Over the gate...

Designed in 1913 by Victorian/Edwardian/other architect Theophilus A Allen; John Lennon's house between 1964 and 1968; sunroom, attic and prisco stripe hibernice; Mellotron and caravan; Babidji and Mimi; mortar and pestle; Wubbleyoo Dubbleyoo; curios and curiosity; remnants and residue; testimonials and traces; (Cavendish Avenue, Sunny Heights and Kinfauns); Montagu Square; mock Tudor: Brown House: *KENWOOD*.

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Sunday, 15 November 2009

Kenwood: entrance hall - photo mural.


John went off on the Beatles' first U.S. tour having given Ken Partridge a free hand to renovate Kenwood as he saw fit. He arrived home to find the house over-run with builders, but one thing that had been accomplished in his absence was the re-styling of the entrance hall, which included a large blow-up of one of the illustrations from In His Own Write - a droll (and, discounting the "rampling", prescient) comment by Partridge on what he felt the average evening at Kenwood would probably resemble: "Puffing and globbering they drugged themselves rampling or dancing with wild abdomen, stubbing in wild postumes amongst themselves". The idea was Partridge's, and John, who was very surprised to see it, spent some time quizzing Partridge as to how exactly it had been accomplished. (The illustration was made by photographing the image, blowing it up and then transferring it to material which was then affixed to the wall.)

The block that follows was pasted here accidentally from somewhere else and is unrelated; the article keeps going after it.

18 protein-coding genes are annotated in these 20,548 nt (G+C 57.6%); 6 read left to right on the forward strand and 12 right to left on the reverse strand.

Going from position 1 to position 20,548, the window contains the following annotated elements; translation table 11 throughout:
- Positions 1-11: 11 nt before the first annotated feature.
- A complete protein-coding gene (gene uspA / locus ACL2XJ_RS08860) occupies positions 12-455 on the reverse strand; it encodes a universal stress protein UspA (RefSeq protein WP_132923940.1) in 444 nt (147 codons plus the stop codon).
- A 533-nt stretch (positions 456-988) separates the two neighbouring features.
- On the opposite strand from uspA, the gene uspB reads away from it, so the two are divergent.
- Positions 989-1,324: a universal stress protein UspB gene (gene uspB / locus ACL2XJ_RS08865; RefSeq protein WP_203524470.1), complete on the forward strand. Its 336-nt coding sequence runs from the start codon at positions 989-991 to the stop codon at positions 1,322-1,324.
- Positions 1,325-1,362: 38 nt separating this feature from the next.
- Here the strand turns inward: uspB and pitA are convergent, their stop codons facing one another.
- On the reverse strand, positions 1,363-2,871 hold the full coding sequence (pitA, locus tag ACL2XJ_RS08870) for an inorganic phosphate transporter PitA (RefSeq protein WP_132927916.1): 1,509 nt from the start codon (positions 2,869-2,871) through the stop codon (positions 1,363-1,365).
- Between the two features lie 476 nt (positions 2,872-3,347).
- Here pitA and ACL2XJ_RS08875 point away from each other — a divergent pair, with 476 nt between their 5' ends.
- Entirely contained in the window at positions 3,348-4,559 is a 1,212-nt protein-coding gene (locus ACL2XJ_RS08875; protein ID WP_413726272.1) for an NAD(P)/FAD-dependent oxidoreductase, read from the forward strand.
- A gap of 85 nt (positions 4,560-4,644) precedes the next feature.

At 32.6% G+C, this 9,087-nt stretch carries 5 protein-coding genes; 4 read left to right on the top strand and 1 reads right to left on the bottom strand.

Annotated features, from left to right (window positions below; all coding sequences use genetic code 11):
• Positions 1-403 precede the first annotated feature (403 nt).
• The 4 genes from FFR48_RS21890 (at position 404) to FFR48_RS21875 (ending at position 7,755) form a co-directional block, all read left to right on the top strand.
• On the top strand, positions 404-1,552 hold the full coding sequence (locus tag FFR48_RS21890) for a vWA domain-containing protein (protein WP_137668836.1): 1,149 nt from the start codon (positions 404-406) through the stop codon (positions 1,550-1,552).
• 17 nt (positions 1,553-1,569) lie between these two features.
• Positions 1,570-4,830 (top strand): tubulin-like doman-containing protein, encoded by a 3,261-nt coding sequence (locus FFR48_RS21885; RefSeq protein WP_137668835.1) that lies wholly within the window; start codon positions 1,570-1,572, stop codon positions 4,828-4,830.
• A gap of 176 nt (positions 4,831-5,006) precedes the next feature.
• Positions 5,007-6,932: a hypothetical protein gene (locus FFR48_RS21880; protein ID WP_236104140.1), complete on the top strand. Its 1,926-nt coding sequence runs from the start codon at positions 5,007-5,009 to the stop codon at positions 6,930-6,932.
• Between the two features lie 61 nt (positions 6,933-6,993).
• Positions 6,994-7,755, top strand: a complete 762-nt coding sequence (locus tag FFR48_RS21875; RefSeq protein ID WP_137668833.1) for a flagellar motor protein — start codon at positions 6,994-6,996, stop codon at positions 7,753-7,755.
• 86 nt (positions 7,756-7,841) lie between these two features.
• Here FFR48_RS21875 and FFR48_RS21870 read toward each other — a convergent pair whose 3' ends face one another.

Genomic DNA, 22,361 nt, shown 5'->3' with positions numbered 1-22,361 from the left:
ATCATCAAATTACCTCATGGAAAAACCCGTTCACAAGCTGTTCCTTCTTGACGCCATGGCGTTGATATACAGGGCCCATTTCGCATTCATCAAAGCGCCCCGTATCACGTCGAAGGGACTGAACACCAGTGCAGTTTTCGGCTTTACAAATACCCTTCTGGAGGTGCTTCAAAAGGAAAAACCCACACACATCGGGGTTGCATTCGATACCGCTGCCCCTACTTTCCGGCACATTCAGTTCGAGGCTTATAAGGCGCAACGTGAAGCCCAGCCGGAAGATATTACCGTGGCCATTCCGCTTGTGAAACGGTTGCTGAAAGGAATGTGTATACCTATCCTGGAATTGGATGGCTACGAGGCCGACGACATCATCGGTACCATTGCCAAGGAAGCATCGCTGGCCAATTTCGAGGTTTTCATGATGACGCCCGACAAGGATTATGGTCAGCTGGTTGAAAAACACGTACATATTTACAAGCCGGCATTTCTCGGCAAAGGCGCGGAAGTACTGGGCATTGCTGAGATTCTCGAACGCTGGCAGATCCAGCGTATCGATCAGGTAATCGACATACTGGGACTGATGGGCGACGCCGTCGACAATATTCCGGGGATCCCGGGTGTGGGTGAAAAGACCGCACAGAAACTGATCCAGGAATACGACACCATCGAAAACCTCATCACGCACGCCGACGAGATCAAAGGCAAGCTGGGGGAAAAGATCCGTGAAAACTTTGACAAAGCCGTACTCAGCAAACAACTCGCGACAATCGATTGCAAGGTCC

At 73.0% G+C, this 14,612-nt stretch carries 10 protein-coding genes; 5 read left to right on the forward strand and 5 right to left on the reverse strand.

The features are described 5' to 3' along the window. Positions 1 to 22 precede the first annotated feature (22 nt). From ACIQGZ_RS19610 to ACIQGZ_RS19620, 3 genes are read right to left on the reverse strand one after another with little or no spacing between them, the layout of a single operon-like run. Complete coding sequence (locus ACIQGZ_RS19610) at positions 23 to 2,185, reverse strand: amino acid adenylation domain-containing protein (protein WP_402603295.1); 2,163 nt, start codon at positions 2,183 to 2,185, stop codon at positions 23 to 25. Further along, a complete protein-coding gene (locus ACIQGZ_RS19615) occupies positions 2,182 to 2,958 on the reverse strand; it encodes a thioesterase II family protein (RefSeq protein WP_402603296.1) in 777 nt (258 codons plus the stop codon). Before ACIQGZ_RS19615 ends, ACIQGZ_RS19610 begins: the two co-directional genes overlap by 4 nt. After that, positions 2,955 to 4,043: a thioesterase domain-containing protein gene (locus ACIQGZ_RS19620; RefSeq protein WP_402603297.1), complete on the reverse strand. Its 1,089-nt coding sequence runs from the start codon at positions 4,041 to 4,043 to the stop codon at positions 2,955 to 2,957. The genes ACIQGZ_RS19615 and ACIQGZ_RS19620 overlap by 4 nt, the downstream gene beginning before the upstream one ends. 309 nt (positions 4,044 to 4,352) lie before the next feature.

Now, the question, as ever, is...where exactly was the illustration situated? As we have seen, the main wall in the hall was taken up by shelving filled with old books, and looking at the plan, there doesn't seem to be another wall big enough to house it. Sure enough, though, looking closely at the unaltered Partridge plan, the words "photo mural" are there, pointing to the selfsame large wall. So, this means that originally no shelving was there:


John must have removed (or at least covered) the illustration for some reason - possibly because he realised that it was really a sly dig at him! The book laden shelving came later - and in fact, John and Cynthia made many other alterations to Partridge's interior designs upon his departure. (The other feature in the hall was a suit of armour, the helmet of which opened to reveal a sign reading "Harry - Gone For Lunch".)
By 2006, both illustration and shelving were long gone, but the wall, having been stripped back and painted white, again housed a piece of art (of some kind):


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